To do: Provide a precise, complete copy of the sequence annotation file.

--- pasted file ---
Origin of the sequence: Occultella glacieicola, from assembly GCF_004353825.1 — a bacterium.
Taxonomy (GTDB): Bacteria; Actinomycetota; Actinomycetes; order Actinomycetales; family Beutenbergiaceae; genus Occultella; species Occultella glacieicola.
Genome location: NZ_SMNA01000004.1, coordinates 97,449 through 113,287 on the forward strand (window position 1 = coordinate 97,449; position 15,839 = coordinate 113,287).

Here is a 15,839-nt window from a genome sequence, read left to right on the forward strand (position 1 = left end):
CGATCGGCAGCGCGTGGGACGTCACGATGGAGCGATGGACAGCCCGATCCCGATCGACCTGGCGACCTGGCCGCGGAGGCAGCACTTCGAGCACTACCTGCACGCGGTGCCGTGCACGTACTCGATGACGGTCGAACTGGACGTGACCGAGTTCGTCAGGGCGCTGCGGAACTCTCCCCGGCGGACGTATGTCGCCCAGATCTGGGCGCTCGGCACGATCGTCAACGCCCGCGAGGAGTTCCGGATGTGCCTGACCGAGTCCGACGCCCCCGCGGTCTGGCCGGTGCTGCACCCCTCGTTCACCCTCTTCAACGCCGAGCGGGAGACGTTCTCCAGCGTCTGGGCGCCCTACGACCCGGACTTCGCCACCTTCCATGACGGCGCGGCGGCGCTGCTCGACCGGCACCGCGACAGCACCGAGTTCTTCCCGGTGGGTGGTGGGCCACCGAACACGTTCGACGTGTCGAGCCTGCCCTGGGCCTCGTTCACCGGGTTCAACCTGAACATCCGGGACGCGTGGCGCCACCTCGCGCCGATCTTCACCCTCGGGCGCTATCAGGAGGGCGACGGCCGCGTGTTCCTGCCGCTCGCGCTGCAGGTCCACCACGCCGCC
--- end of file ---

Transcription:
Origin of the sequence: Occultella glacieicola, from assembly GCF_004353825.1 — a bacterium.
Taxonomy (GTDB): Bacteria; Actinomycetota; Actinomycetes; order Actinomycetales; family Beutenbergiaceae; genus Occultella; species Occultella glacieicola.
Genome location: NZ_SMNA01000004.1, coordinates 97,449 through 113,287 on the forward strand (window position 1 = coordinate 97,449; position 15,839 = coordinate 113,287).

Here is a 15,839-nt window from a genome sequence, read left to right on the forward strand (position 1 = left end):
CGATCGGCAGCGCGTGGGACGTCACGATGGAGCGATGGACAGCCCGATCCCGATCGACCTGGCGACCTGGCCGCGGAGGCAGCACTTCGAGCACTACCTGCACGCGGTGCCGTGCACGTACTCGATGACGGTCGAACTGGACGTGACCGAGTTCGTCAGGGCGCTGCGGAACTCTCCCCGGCGGACGTATGTCGCCCAGATCTGGGCGCTCGGCACGATCGTCAACGCCCGCGAGGAGTTCCGGATGTGCCTGACCGAGTCCGACGCCCCCGCGGTCTGGCCGGTGCTGCACCCCTCGTTCACCCTCTTCAACGCCGAGCGGGAGACGTTCTCCAGCGTCTGGGCGCCCTACGACCCGGACTTCGCCACCTTCCATGACGGCGCGGCGGCGCTGCTCGACCGGCACCGCGACAGCACCGAGTTCTTCCCGGTGGGTGGTGGGCCACCGAACACGTTCGACGTGTCGAGCCTGCCCTGGGCCTCGTTCACCGGGTTCAACCTGAACATCCGGGACGCGTGGCGCCACCTCGCGCCGATCTTCACCCTCGGGCGCTATCAGGAGGGCGACGGCCGCGTGTTCCTGCCGCTCGCGCTGCAGGTCCACCACGCCGCC